Every culture has its own practices, customs, and traditions. When traveling, it's important to be aware of and respect the communities you're entering, so you can travel harmoniously without stepping on anyone's toes or unintentionally insulting someone's grandmother.
And so, without further ado, I present:
How Not To Be A Douchebag: Cuba Edition*
1. Tip your bathroom attendant.
Always carry change so you can tip the bathroom attendant. In Cuba, these people may also be the ones who distribute toilet paper - sometimes which they’ve purchased themselves. This is the way some people make their living, so don’t be stingy .
2. Always ask “el ultimo?” before getting into a line
This was one of my biggest irritators when coming upon other tourists. To give you some context, when you wait in line in Cuba, the lines aren’t really lines. They’re more like giant clusters of people and the way you learn your place is by calling out “El ultimo?” - which literally means “the last one?” - to ask who is the person who comes before you. Somehow in the cluster, all are able to remember who comes before them and who after. After waiting for hours in countless lines, I still have no idea how they work. But Cubans seemed to understand them, and that’s all that matters.
In any case, There were many times when I’d have to get in line - let’s say, to buy another internet card - and find a group of foreign tourists chatting loudly in a clump in front of the door, seemingly oblivious to the locals who were trying to figure out what was going on. “Well, hey now,” you say, “I did ask who the last person was, and now I’m just waiting like everyone else. What do you expect me to do?” One thing: communicate! Be aware of your surroundings, and if you see people who are looking obviously frustrated, talk to them so everyone is on the same page.
3. Don’t assume you know what poverty looks like
This was something that came up a lot while traveling. Many tourists - particularly those who were traveling ‘in support of the Cuban people’ - came to Cuba expecting to find the people impoverished, barefoot and in rags, desperate for help from abroad. They were then shocked and even angered to find that the majority of Cubans were way more fashionable and better dressed than they themselves were.
Here’s the thing: not all poverty looks the same, and it frequently doesn’t look like what we’re socialized to expect. Expecting poverty to look a certain way is both problematic and dangerous. It prevents the ability to explore the complex juxtaposition of realities all cultures hold, further fragments relationships between communities, and renders mute those whose stories need to be told.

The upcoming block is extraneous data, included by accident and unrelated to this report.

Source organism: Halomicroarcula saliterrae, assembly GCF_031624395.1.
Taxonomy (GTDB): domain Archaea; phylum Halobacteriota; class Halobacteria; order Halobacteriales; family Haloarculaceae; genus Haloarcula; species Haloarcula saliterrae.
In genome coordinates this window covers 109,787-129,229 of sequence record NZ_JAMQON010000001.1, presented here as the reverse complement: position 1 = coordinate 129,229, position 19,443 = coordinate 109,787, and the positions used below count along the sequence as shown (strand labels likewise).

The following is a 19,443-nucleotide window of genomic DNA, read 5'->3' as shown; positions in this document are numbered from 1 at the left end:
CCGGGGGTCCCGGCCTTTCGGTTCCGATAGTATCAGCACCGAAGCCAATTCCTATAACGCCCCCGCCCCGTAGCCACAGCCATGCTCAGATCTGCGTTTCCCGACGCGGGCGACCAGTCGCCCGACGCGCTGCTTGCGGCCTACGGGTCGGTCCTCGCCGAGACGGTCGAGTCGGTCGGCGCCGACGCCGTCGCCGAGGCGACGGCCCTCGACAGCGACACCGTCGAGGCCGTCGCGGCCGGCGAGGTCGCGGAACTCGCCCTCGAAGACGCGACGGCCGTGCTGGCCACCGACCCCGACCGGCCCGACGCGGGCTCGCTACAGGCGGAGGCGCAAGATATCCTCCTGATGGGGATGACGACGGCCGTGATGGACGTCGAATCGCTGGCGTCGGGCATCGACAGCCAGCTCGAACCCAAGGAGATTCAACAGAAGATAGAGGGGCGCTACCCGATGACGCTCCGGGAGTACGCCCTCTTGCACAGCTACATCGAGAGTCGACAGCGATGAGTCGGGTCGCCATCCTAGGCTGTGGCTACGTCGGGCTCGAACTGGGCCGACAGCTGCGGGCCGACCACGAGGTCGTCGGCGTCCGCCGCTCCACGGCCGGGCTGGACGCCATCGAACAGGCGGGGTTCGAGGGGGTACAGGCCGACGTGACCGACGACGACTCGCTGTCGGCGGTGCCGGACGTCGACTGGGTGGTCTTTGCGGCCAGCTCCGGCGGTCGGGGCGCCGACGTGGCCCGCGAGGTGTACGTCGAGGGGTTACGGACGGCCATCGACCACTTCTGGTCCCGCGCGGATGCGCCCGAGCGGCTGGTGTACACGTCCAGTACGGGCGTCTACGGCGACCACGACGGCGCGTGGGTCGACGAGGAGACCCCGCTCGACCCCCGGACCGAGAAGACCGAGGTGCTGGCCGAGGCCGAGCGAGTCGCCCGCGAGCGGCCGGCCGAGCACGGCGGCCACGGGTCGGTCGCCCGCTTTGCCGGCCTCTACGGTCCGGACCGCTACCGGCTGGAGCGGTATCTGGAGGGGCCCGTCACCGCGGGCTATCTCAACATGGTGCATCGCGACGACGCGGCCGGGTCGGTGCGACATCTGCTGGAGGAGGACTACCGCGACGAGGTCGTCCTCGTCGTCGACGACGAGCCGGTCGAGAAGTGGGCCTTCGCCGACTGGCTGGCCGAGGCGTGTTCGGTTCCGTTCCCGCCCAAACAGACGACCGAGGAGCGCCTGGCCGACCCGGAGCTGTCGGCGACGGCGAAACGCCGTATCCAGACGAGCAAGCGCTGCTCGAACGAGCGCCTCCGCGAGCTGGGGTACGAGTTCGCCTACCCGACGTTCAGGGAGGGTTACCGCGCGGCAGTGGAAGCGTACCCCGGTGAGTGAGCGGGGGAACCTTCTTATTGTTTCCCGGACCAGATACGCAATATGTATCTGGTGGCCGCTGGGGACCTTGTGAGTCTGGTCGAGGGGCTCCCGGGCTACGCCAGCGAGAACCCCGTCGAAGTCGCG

4. Don’t romanticize the poverty you do see
The classic cars. The domino games in the street. The people laughing with each other on a bench in the park, rather than being glued to their cellphones or laptops. These are certainly some of the wonderfully refreshing parts about being in Cuba, but it’s important to remember that these ‘charming’ qualities are the result of a harsh political history, an embargo that has cost the Cuban economy over one trillion dollars in losses, and over half of a century of political isolation. Enjoy it (while it lasts), but appreciate it in context. Jules and Christian at Don’t Forget To Move have a great post that further puts things into perspective. You can check it out here.
5. Don’t hate on the jineteros
Interactions with jineteros, or street hustlers, can be uncomfortable to navigate. It feels icky when the charming person with whom you thought you were developing a friendship starts pressuring you for money. But before you start hating, take a minute to think about their reality. The average monthly wage in Cuba roughly equates to between $12 - 20 USD. The cost of a 12 pack of diapers is about $15 USD. One box of tampons costs about the same. If you’re working in the formal economy, the salary to cost-of-living ratio is impossible to live on.
Cubans have learned to live in this context with incredible resourcefulness and creativity. Opportunities are rarely wasted. An empty soda can becomes a hair roller, then a candle holder, then a part of an antenna, and then two or three additional reincarnations thanks to the DIY-inventiveness in Cuba. The improving US relations and growth spurt in US tourism is another such opportunity - one that would be foolish for Cubans not to take advantage of.
And perhaps there’s an opportunity for the hustle-ee as well. The nice person who gave you directions and walked you to where you were going might now be asking for money so she can buy her daughter milk, but hey - you’ve just gotten a mini tour of the neighborhood from a local. Your new local friend changed your order at the bar at now you’re drinking expensive 7-year old Havana Club instead of well rum? Close your eyes and take a sip. They might have just turned you on to your new favorite spirit.
*Please note that this is just a brief introduction, and should not be considered a complete guide in avoiding douchebaggery. I'm sure there are plenty of other ways to be a douchebag in Cuba, and I encourage you to get creative in finding methods to avoid being one! Have something you'd like to add to the list? Let me know!